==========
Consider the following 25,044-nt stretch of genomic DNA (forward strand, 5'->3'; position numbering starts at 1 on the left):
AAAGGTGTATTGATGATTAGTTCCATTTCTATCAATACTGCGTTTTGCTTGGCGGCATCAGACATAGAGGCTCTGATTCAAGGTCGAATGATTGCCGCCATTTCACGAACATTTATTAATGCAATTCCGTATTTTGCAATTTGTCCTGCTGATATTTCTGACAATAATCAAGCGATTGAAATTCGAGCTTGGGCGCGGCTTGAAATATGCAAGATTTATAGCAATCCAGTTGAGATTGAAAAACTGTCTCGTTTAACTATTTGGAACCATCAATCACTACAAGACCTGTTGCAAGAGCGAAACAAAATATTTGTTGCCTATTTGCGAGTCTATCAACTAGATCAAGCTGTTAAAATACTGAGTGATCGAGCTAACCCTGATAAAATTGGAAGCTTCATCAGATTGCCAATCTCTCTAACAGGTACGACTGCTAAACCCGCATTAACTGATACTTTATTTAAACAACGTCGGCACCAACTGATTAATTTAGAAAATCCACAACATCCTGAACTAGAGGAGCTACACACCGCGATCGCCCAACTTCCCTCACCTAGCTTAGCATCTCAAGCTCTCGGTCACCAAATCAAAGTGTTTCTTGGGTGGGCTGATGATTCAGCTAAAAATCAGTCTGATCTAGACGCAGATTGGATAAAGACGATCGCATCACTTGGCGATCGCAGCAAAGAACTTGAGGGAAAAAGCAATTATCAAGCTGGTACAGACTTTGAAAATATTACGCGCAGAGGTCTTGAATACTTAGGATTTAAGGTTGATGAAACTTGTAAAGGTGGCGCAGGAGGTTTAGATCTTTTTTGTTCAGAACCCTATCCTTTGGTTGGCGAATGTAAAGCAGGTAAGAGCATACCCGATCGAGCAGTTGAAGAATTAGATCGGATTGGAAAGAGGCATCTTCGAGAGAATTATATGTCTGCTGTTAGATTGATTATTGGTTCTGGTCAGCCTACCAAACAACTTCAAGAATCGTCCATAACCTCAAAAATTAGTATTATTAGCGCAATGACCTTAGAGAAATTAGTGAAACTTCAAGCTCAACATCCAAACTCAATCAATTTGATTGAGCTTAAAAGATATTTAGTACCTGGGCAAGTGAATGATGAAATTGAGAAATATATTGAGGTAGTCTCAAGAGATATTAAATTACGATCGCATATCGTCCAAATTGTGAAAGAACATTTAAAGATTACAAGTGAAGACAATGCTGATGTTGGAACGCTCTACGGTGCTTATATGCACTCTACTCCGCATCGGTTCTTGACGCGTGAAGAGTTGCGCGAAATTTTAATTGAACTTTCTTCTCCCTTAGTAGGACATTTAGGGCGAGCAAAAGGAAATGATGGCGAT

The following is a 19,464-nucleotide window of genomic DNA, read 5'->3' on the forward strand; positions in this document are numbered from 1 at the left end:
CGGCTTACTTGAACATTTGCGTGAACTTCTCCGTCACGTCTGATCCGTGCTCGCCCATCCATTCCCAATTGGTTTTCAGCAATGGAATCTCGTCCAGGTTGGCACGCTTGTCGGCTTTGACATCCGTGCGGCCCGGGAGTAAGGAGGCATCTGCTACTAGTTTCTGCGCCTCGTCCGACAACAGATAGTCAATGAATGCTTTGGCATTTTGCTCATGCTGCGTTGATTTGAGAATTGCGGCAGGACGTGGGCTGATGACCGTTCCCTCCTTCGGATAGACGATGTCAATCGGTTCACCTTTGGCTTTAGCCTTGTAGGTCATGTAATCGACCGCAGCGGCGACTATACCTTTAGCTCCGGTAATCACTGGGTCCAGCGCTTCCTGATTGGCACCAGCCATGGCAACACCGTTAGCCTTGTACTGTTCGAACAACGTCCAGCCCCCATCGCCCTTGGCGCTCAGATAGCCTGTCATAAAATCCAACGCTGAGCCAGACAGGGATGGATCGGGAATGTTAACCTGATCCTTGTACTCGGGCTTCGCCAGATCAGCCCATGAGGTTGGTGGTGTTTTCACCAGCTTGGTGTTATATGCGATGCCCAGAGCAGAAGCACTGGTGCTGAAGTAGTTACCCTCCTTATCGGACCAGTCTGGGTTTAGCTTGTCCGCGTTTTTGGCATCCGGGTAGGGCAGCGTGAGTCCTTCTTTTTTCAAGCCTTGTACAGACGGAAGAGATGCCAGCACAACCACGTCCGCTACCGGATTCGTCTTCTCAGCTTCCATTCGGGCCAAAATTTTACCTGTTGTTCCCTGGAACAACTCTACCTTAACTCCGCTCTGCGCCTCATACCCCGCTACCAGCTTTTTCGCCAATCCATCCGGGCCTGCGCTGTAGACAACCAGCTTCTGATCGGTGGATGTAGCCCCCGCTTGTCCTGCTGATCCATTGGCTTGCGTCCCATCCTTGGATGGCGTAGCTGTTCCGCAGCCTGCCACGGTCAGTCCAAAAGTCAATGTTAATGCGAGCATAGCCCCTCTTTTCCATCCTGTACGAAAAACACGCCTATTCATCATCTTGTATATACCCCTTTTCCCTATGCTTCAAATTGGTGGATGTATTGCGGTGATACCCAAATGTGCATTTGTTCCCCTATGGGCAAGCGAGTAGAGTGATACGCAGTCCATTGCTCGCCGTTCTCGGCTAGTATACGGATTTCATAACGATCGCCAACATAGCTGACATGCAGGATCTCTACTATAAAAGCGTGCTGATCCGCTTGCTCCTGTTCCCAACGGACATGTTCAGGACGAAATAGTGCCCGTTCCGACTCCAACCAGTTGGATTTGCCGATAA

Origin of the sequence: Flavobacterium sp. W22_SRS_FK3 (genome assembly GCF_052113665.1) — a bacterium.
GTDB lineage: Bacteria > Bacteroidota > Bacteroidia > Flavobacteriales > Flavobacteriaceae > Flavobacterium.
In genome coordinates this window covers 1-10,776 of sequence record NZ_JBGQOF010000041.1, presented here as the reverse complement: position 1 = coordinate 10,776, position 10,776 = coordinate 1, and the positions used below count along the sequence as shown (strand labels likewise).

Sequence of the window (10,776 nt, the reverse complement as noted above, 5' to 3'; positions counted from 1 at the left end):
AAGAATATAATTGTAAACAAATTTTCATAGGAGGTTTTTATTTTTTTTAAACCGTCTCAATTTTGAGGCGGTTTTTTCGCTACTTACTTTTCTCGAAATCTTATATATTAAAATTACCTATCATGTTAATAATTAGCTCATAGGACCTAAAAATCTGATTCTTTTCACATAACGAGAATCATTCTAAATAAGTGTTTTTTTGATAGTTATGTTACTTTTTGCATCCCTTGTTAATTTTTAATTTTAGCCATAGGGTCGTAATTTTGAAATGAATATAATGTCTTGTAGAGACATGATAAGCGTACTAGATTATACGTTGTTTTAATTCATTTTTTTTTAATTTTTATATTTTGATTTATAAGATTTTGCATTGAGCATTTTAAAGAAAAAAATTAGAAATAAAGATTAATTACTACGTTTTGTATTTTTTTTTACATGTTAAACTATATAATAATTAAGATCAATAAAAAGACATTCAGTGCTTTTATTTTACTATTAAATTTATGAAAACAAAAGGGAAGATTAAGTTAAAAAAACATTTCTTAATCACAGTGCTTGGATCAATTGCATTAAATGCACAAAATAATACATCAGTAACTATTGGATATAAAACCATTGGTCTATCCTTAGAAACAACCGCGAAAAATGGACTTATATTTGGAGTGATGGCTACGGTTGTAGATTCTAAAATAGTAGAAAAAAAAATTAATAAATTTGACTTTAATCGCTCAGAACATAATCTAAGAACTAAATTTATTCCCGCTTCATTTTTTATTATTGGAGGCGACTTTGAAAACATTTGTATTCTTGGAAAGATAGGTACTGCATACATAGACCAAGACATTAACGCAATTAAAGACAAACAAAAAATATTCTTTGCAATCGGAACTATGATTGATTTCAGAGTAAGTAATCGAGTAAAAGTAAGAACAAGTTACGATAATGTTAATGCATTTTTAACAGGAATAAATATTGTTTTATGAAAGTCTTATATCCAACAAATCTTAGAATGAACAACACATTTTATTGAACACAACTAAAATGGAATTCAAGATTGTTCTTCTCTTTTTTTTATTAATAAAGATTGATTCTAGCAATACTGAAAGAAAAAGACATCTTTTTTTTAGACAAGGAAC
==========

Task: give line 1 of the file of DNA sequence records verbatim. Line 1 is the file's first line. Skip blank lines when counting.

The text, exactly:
Consider the following 25,044-nt stretch of genomic DNA (forward strand, 5'->3'; position numbering starts at 1 on the left):